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Jazz from Socialist Realism to Postmodernism


Yvetta Kajanová, Gertrud Pickhan and Rüdiger Ritter

In the 20th century, jazz was an important artistic form. Depending on the particular European country, jazz music carried different social, political and aesthetic meanings. It brought challenges in the areas of racial issues, the politics of the Cold War between East and West, and in the exploration of boundaries of artistic freedom. In socialist Czechoslovakia, Yugoslavia, Hungary and Poland, the situation began to change after 1956 and then 1968, when the ideologists shifted from the aesthetics of socialist realism to postmodernism. In Western countries such as France and Italy, jazz transformed from a modern to a postmodern period. This volume deals with the impact of these changes on the career development of jazz musicians – even beyond 1989 – in terms of various phenomena such as emigration, child prodigies, multiculturalism, multi-genre approaches, or female jazz musicians.

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Jazz: Labour versus Opus


Abstract: This paper Jazz: Labour versus Opus is devoted to the phenomenon of jazz music that becomes a part of musicians’ lifestyle and their work, but always within the context of their own enthusiasm and love for music they play. The author considers a variety of social and artistic viewpoints, which are based on the human need for music and inherited from the very beginning of the homo sapiens species.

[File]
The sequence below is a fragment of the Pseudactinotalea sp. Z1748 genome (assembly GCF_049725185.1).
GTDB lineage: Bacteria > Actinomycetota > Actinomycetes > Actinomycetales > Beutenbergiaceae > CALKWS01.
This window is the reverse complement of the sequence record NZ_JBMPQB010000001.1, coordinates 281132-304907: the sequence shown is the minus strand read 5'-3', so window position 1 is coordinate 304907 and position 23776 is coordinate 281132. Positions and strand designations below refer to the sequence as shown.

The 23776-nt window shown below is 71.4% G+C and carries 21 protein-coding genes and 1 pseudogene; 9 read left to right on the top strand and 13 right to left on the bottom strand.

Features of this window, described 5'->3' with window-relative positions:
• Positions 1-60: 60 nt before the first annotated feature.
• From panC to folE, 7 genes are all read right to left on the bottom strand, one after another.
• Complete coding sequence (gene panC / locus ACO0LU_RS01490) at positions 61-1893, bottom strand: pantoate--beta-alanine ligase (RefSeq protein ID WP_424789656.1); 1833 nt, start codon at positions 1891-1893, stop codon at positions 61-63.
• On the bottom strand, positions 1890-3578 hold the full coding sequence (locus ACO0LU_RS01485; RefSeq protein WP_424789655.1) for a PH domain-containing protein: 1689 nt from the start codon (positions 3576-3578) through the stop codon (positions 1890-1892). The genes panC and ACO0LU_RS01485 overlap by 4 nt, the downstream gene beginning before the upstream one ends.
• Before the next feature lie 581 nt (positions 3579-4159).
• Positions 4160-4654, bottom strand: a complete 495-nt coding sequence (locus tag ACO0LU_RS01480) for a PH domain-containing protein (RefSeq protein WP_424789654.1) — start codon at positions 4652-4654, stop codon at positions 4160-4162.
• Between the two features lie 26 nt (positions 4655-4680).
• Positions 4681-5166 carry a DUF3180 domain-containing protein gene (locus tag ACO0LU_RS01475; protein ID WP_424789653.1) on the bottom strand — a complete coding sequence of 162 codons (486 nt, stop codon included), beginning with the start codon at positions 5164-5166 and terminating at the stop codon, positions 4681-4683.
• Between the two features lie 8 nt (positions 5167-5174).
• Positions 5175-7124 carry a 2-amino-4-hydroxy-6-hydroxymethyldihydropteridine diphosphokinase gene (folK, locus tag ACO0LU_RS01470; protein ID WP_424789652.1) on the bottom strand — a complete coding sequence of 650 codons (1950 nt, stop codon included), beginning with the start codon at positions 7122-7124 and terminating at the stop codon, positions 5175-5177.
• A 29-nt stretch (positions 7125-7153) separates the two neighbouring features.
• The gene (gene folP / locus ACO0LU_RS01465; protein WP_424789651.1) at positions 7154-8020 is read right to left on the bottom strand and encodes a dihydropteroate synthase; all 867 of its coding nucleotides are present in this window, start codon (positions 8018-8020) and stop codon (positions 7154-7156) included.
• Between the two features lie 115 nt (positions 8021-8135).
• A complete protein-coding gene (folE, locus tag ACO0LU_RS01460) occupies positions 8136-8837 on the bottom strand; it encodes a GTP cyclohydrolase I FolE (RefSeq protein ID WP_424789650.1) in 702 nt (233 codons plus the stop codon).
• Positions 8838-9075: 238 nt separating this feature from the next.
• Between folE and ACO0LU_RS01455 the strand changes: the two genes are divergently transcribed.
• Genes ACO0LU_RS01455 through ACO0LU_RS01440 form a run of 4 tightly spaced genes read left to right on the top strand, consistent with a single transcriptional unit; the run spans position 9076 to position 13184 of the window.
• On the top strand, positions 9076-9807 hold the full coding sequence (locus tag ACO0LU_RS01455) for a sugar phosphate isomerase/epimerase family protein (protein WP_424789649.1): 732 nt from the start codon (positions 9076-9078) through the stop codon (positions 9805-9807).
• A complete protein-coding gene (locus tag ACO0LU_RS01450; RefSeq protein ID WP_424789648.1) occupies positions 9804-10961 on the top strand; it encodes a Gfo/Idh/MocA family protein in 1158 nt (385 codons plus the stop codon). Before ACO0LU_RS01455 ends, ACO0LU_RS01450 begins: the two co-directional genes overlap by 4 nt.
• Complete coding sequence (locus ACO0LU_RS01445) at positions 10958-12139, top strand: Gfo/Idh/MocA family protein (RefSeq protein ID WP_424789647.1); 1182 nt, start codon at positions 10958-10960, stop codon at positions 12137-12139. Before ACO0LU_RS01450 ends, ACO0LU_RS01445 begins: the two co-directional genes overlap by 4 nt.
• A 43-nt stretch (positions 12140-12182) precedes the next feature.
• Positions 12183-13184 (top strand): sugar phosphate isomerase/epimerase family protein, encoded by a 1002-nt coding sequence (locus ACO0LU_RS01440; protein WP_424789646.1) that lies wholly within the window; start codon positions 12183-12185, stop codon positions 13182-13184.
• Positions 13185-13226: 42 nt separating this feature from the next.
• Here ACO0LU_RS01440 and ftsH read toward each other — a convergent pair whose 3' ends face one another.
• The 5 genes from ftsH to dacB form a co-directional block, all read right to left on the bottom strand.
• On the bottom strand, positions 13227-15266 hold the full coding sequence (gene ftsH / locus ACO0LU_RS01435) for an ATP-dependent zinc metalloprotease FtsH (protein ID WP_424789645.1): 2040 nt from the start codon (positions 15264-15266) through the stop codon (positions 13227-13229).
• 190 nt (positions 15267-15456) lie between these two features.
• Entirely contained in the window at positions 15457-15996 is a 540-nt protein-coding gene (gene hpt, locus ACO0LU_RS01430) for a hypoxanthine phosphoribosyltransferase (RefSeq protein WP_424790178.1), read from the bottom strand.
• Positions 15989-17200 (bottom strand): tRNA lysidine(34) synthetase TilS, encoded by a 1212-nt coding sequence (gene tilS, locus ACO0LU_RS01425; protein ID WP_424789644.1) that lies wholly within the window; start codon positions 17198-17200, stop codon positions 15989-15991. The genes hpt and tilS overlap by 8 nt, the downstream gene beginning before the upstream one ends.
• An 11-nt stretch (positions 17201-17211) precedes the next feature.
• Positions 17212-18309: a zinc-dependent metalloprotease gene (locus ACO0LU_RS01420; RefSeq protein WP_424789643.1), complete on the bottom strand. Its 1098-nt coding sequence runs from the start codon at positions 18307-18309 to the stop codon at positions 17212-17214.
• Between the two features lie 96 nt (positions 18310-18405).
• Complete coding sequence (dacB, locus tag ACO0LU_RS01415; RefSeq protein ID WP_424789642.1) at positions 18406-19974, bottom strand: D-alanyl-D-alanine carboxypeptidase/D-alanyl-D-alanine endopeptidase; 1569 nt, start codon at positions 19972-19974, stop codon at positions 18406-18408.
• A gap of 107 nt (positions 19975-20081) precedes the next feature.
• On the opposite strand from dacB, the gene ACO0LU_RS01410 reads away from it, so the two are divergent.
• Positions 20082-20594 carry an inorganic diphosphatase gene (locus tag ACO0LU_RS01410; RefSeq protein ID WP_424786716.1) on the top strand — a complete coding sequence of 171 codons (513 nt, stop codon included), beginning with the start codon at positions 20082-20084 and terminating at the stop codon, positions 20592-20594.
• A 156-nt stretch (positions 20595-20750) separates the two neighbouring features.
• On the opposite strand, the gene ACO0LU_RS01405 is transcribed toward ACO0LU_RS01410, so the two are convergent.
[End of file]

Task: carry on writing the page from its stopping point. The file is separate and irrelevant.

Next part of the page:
If you ask a jazzman about his work, expect first a smile, followed by consideration mixed with confusion, and only then a more or less clever answer. Jazzmen themselves often say that the money they get is for commuting and carrying instruments, while making music itself is pure fun, even a reward. Indeed. I can remember that when I was first paid for jazz I felt a bit like a thief, cheat, someone dishonest, who had been paid for nothing. Imagine my surprise when those smarter than me explained that the money rightly belonged to me, and that all that blowing is also work, in addition to being a creative work. I thought that if something feels good, it cannot be work. That is how we grew up on the ethos of Pavka Korczagin and his kind, the ethos of sweat and wrestling coal from the earth and crop off stones. Years later it turned out that work can be fun, that the aforementioned coal and crop wrestling can also be fun and creative (sic!). That,...

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